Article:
Harvard Researchers Predict How And When End Of The Universe Might Take Place


Recent research from a team of physicists from Harvard University suggests that the end of the universe might take place in the same way it had started. The researchers’ findings also include a possible timeline for this “second Big Bang,” hinting that it could happen in the extremely distant future.

In a study published in the journal Physical Review D, the researchers noted that the universe’s end might come as a result of the destabilization of the Higgs boson particle, the so-called “God particle” responsible for the mass other particles possess. According to Business Insider, this phenomenon could ultimately cause a burst of energy so fantastic in its magnitude that it would “upend the laws of physics and chemistry,” thereby obliterating anything and everything in the universe at the time of the event.

Aside from detailing the circumstances that could possibly lead to the end of the universe, the researchers also predicted when the event might happen — approximately 10 to the 139th power, or 10 quinquadragintillion years from now, at the very most. As simplified by SlashGear, the figure translates to the number 1 followed by 46 sets of 000s. The team also believes there’s at least a 95 percent chance that the event will take place sooner than that, though it’s still a timeline very far removed from the present — at least 10 to the 58th power, or 10 octadecillion years from now, with the number appearing as 1 with 19 sets of 000s.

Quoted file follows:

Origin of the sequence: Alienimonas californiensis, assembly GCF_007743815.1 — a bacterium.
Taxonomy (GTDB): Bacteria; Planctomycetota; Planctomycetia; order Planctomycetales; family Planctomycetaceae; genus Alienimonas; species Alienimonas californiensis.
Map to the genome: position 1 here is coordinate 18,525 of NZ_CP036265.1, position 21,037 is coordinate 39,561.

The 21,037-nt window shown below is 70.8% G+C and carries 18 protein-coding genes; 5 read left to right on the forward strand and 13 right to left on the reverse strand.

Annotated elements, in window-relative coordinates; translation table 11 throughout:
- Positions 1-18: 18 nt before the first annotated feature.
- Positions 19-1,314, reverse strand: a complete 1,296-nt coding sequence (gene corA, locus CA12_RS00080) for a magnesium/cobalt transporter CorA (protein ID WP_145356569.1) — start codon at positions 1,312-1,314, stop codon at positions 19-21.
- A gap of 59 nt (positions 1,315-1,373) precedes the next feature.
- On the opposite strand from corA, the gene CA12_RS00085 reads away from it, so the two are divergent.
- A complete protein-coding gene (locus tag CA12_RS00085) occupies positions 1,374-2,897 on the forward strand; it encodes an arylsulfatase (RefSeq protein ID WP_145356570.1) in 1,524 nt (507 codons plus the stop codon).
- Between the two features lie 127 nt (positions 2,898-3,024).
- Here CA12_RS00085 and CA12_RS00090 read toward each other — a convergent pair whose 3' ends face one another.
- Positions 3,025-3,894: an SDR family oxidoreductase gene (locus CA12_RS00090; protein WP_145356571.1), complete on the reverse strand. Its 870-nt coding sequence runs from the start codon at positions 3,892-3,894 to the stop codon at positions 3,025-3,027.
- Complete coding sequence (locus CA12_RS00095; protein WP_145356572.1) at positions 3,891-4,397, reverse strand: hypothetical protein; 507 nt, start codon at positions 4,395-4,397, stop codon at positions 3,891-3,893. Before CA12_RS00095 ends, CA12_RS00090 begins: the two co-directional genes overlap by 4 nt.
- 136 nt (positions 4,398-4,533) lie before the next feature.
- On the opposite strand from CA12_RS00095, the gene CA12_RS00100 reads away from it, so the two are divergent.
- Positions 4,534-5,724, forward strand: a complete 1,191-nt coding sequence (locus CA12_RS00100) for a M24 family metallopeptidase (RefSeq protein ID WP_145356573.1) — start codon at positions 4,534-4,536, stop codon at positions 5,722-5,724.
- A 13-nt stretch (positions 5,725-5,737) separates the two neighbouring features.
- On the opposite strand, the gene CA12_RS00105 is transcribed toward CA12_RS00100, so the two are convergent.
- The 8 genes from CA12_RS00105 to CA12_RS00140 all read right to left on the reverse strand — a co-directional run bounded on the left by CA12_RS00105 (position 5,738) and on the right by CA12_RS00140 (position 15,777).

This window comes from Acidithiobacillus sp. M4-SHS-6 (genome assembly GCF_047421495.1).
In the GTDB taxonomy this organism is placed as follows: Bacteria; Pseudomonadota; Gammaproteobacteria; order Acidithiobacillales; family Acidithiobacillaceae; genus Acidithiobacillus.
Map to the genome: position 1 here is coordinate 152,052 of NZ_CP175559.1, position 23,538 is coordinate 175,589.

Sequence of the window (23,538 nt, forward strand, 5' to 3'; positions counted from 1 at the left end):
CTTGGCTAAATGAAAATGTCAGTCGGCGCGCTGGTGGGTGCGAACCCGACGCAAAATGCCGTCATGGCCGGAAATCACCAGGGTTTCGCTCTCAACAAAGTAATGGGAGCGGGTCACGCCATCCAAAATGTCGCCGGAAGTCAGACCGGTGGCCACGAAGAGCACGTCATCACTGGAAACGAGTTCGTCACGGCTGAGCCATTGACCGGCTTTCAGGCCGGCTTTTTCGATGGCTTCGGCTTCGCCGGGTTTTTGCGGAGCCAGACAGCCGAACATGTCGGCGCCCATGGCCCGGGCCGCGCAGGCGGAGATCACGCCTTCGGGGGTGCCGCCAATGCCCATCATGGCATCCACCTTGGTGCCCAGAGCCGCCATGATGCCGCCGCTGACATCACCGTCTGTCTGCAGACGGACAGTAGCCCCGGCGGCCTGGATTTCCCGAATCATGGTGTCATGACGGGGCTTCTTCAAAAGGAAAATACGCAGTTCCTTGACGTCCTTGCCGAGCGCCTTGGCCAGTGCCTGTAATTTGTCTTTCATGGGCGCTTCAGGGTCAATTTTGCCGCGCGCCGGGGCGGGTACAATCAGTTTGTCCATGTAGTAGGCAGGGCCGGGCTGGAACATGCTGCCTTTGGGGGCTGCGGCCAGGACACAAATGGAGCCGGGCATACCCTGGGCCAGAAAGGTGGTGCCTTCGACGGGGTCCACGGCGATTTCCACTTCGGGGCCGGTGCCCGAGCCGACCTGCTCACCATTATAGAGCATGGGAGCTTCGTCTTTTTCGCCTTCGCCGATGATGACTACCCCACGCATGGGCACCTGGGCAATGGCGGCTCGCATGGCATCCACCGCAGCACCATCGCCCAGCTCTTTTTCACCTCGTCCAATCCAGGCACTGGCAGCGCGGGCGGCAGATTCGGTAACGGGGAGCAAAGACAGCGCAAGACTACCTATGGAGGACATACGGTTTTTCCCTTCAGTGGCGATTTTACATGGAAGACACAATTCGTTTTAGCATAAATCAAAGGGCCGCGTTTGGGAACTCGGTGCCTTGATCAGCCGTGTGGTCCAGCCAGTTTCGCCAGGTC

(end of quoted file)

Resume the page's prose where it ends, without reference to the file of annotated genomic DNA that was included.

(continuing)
“We wanted to fix all the previous approximations and get the exact date as pinned down as we could,” said study author Andreas Andreassen of Harvard University, as quoted by Outer Places.

The particle that is at the center of the Harvard team’s end-of-the-universe predictions, the Higgs boson, was first confirmed to exist in March 2013, as researchers from the European Organization for Nuclear Research (CERN) announced the results of an extensive series of experiments done with the Large Hadron Collider. Apart from giving mass to other particles, the Higgs boson has a mass of its own, and once that figure changes, this could result in another Big Bang, as opposed to a process that takes place over several trillions of years, the researchers warned.

“It turns out we’re right on the edge between a stable universe and an unstable universe,” said Fermi National Accelerator Laboratory physicist Joseph Lykken, as quoted by the New York Post.

“We’re sort of right on the edge where the universe can last for a long time, but eventually, it should go ‘boom.'”

As for the reasons why the Higgs boson could become unstable and result in the end of the universe, Durham University professor Ruth Gregory, who was not involved in the study, predicted that this might be driven by peculiar interactions between particles that, in turn, are caused by space-time curving around a dense object such as a black hole. While the researchers warned that the particle’s “collapse” might have already started, they stressed that it’s impossible to determine whether this is indeed the case, as the Higgs boson is such a mysterious particle that no one knows for sure where exactly it can be found in our universe.